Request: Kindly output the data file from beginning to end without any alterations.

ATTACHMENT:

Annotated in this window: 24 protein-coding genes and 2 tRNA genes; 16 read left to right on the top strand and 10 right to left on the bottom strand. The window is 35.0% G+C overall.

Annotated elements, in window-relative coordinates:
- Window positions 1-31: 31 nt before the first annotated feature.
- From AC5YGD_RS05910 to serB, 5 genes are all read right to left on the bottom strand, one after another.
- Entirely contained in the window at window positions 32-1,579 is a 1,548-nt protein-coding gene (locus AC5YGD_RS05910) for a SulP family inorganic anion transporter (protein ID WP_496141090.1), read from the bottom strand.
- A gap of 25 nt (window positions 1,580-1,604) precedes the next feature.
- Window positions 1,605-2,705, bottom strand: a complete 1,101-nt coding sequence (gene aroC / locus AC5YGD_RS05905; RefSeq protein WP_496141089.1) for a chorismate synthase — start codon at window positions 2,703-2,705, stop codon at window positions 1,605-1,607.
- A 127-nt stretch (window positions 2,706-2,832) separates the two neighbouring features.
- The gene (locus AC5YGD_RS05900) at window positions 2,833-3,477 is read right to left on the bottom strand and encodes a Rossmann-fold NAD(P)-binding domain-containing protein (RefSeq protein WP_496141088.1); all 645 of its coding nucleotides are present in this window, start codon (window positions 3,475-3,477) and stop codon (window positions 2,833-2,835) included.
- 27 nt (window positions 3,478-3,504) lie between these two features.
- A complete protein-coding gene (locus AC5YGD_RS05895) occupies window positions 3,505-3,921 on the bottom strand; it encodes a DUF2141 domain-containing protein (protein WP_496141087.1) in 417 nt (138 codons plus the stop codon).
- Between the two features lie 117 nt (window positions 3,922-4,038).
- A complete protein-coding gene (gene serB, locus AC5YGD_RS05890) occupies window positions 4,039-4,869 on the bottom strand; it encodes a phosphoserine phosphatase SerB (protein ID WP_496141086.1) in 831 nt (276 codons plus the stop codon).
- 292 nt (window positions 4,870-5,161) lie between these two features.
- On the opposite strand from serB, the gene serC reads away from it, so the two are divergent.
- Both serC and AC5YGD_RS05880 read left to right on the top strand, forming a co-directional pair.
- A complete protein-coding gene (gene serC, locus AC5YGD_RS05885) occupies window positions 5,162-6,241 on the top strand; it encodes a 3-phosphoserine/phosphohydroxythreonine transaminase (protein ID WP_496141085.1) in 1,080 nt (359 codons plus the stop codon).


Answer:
Annotated in this window: 24 protein-coding genes and 2 tRNA genes; 16 read left to right on the top strand and 10 right to left on the bottom strand. The window is 35.0% G+C overall.

Annotated elements, in window-relative coordinates:
- Window positions 1-31: 31 nt before the first annotated feature.
- From AC5YGD_RS05910 to serB, 5 genes are all read right to left on the bottom strand, one after another.
- Entirely contained in the window at window positions 32-1,579 is a 1,548-nt protein-coding gene (locus AC5YGD_RS05910) for a SulP family inorganic anion transporter (protein ID WP_496141090.1), read from the bottom strand.
- A gap of 25 nt (window positions 1,580-1,604) precedes the next feature.
- Window positions 1,605-2,705, bottom strand: a complete 1,101-nt coding sequence (gene aroC / locus AC5YGD_RS05905; RefSeq protein WP_496141089.1) for a chorismate synthase — start codon at window positions 2,703-2,705, stop codon at window positions 1,605-1,607.
- A 127-nt stretch (window positions 2,706-2,832) separates the two neighbouring features.
- The gene (locus AC5YGD_RS05900) at window positions 2,833-3,477 is read right to left on the bottom strand and encodes a Rossmann-fold NAD(P)-binding domain-containing protein (RefSeq protein WP_496141088.1); all 645 of its coding nucleotides are present in this window, start codon (window positions 3,475-3,477) and stop codon (window positions 2,833-2,835) included.
- 27 nt (window positions 3,478-3,504) lie between these two features.
- A complete protein-coding gene (locus AC5YGD_RS05895) occupies window positions 3,505-3,921 on the bottom strand; it encodes a DUF2141 domain-containing protein (protein WP_496141087.1) in 417 nt (138 codons plus the stop codon).
- Between the two features lie 117 nt (window positions 3,922-4,038).
- A complete protein-coding gene (gene serB, locus AC5YGD_RS05890) occupies window positions 4,039-4,869 on the bottom strand; it encodes a phosphoserine phosphatase SerB (protein ID WP_496141086.1) in 831 nt (276 codons plus the stop codon).
- 292 nt (window positions 4,870-5,161) lie between these two features.
- On the opposite strand from serB, the gene serC reads away from it, so the two are divergent.
- Both serC and AC5YGD_RS05880 read left to right on the top strand, forming a co-directional pair.
- A complete protein-coding gene (gene serC, locus AC5YGD_RS05885) occupies window positions 5,162-6,241 on the top strand; it encodes a 3-phosphoserine/phosphohydroxythreonine transaminase (protein ID WP_496141085.1) in 1,080 nt (359 codons plus the stop codon).